Obama lost Ohio tonight, get over it. The people dont want mandated health care thrown at them.


    SB - Stop this. You're embarrassing yourself.


    Christian your a good liberal you know how to ignore the facts.
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    Nov 09, 2011 9:05 PM GMT
    CHRISTOPHER34 said
    Christian73 said
    CHRISTOPHER34 said
    Christian73 said
    CHRISTOPHER34 saidAnd notice how 66% of the voters voted against Obamacare (Issue 3) being thrown at them. It was the biggest landslide of the night. The people don't want it. Obama may have just lost Ohio tonight.


    icon_lol.gif Actually, exit polls suggest that most voters didn't even know what issue three was in Ohio.


    Obama lost Ohio tonight, get over it. The people dont want mandated health care thrown at them.


    SB - Stop this. You're embarrassing yourself.


    Christian your a good liberal you know how to ignore the facts.


    The fact is your right-wing douche baggery got trounced last night. I'd be hiding behind a fake account if that happened to the people and issues I support.
  • musclmed

    Posts: 3274

    Nov 09, 2011 9:31 PM GMT
    I am all for ballot measures that allow direct democracy.
    In this case the people and local governments will have to decide how to pay for it.

    Collective Bargaining is not a "right" if you are a public employee. If Ohio wants it they can have it.

    If the people of Ohio want to raise taxes to pay for it that's fine by me. Just don't ask for a handout from the Federal Government to pay for it. They should figure out how to do that themselves.
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    Nov 09, 2011 9:33 PM GMT
    musclmed saidI am all for ballot measures that allow direct democracy.
    In this case the people and local governments will have to decide how to pay for it.

    Collective Bargaining is not a "right" if you are a public employee. If Ohio wants it they can have it.

    If the people of Ohio want to raise taxes to pay for it that's fine by me. Just don't ask for a handout from the Federal Government to pay for it. They should figure out how to do that themselves.


    Collective bargaining is a recognized right by the UN Declaration of Human Rights to which the US is a signatory.
  • musclmed

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    Nov 09, 2011 9:38 PM GMT
    Christian73 said
    musclmed saidI am all for ballot measures that allow direct democracy.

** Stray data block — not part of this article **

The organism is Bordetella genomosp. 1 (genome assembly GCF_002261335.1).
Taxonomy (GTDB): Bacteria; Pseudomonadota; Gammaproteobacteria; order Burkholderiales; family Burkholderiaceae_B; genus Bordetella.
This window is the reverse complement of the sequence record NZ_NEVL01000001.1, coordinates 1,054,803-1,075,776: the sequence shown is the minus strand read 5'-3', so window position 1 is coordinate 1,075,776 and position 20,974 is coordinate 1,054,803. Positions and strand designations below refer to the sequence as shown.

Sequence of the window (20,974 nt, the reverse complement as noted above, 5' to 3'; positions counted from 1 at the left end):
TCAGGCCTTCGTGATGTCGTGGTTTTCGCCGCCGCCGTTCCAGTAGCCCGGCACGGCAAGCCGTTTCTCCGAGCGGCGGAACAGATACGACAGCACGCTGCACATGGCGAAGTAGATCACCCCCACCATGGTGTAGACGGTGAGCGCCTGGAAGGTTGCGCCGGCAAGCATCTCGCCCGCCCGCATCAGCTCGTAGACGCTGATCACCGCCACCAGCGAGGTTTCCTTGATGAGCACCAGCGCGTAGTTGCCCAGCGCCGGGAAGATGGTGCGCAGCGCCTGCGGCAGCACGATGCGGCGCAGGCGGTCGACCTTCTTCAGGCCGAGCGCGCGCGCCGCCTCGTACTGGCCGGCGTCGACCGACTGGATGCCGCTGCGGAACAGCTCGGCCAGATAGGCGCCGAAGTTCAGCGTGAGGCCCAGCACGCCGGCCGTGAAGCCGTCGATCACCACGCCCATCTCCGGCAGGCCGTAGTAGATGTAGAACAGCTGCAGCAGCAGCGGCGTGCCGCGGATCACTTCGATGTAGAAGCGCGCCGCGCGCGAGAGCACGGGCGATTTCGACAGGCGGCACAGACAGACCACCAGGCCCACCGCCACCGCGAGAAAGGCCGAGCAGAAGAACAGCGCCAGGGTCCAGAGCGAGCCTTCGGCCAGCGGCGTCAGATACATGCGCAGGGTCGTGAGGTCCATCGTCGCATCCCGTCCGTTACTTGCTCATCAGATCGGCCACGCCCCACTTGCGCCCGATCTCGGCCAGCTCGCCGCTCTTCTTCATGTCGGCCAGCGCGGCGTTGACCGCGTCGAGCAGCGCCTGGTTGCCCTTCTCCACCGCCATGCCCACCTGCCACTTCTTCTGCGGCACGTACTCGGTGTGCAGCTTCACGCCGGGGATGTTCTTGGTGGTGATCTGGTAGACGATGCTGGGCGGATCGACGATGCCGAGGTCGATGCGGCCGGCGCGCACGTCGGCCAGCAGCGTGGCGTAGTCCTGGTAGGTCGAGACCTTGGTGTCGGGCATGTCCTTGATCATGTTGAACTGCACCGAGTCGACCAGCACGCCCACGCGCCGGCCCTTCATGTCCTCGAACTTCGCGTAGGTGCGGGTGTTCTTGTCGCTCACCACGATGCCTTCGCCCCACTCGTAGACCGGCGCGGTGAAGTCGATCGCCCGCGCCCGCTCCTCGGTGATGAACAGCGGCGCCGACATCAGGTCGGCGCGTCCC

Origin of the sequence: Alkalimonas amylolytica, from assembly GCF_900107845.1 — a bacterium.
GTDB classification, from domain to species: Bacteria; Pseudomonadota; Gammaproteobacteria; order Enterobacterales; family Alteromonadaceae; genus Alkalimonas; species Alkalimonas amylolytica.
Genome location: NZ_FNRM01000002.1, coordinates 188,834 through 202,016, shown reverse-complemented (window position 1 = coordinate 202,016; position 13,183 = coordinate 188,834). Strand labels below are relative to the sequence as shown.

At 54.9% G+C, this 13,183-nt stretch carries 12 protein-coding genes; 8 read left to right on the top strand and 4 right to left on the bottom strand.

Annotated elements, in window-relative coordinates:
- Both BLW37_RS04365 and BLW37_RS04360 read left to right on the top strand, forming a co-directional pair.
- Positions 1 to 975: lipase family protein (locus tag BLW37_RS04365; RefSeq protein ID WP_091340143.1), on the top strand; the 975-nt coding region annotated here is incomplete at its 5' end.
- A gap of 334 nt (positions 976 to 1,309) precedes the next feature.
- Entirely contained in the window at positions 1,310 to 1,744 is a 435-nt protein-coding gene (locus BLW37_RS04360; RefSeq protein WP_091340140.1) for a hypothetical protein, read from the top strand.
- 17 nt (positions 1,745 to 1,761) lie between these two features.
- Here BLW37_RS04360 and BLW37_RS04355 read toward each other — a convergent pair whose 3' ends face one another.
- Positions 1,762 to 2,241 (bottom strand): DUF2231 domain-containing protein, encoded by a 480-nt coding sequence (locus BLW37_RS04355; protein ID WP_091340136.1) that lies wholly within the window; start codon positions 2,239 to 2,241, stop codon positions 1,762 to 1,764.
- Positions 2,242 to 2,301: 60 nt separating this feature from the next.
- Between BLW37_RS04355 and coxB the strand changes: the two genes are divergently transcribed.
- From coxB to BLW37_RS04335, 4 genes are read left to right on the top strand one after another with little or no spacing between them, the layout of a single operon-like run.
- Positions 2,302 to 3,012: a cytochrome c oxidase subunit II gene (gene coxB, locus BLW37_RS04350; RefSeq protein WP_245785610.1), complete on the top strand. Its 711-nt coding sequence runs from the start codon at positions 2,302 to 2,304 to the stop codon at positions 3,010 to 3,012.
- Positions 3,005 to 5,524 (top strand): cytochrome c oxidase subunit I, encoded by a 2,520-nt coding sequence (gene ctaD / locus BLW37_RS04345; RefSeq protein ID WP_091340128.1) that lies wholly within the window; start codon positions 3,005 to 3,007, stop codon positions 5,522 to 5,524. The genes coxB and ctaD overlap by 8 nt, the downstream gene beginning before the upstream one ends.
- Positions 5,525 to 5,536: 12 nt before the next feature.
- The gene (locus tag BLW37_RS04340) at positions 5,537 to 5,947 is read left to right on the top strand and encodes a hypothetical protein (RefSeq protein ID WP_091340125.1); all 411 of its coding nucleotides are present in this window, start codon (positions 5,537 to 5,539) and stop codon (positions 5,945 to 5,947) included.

In this case the people and local governments will have to decide how to pay for it.

    Collective Bargaining is not a "right" if you are a public employee. If Ohio wants it they can have it.

    If the people of Ohio want to raise taxes to pay for it that's fine by me. Just don't ask for a handout from the Federal Government to pay for it. They should figure out how to do that themselves.


    Collective bargaining is a recognized right by the UN Declaration of Human Rights to which the US is a signatory.


    You can let us know when that applies to the United States of America. Foreign treaties have no force of law within the US.

    The term “treaty” as a matter of U.S. constitutional law denotes international matters. http://www.state.gov/s/l/treaty/tif/index.htm icon_wink.gif

    Try going to court and citing a treaty and see how far that takes you. Unless you are addressing some international matter, it means nothing.

    You need to get past the inconvenience of Article VI of the US constitution says the Constitution is the Supreme Law of the Land. Treaties can have force of law, only when there is no conflict with current law or precedent.
    The Supreme Court and Federal courts have ruled in this area. So no treaty can trump that.

    Many states and the Federal government do not extend Collective Bargaining rights to public employees.

    Sorry nice try though.
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    Nov 09, 2011 10:17 PM GMT
    The Liberals will always celebrate when the Union Bosses get richer and theres more dead fetuses in garbage bags.
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    Nov 09, 2011 10:25 PM GMT
    CHRISTOPHER34 saidThe Liberals will always celebrate when the Union Bosses get richer and theres more dead fetuses in garbage bags.


    Sadly, you didn't end up in said garbage bag.
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    Nov 09, 2011 10:31 PM GMT
    musclmed said
    Christian73 said
    musclmed saidI am all for ballot measures that allow direct democracy.
    In this case the people and local governments will have to decide how to pay for it.

    Collective Bargaining is not a "right" if you are a public employee. If Ohio wants it they can have it.

    If the people of Ohio want to raise taxes to pay for it that's fine by me. Just don't ask for a handout from the Federal Government to pay for it. They should figure out how to do that themselves.


    Collective bargaining is a recognized right by the UN Declaration of Human Rights to which the US is a signatory.


    You can let us know when that applies to the United States of America. Foreign treaties have no force of law within the US.

    The term “treaty” as a matter of U.S. constitutional law denotes international matters. http://www.state.gov/s/l/treaty/tif/index.htm icon_wink.gif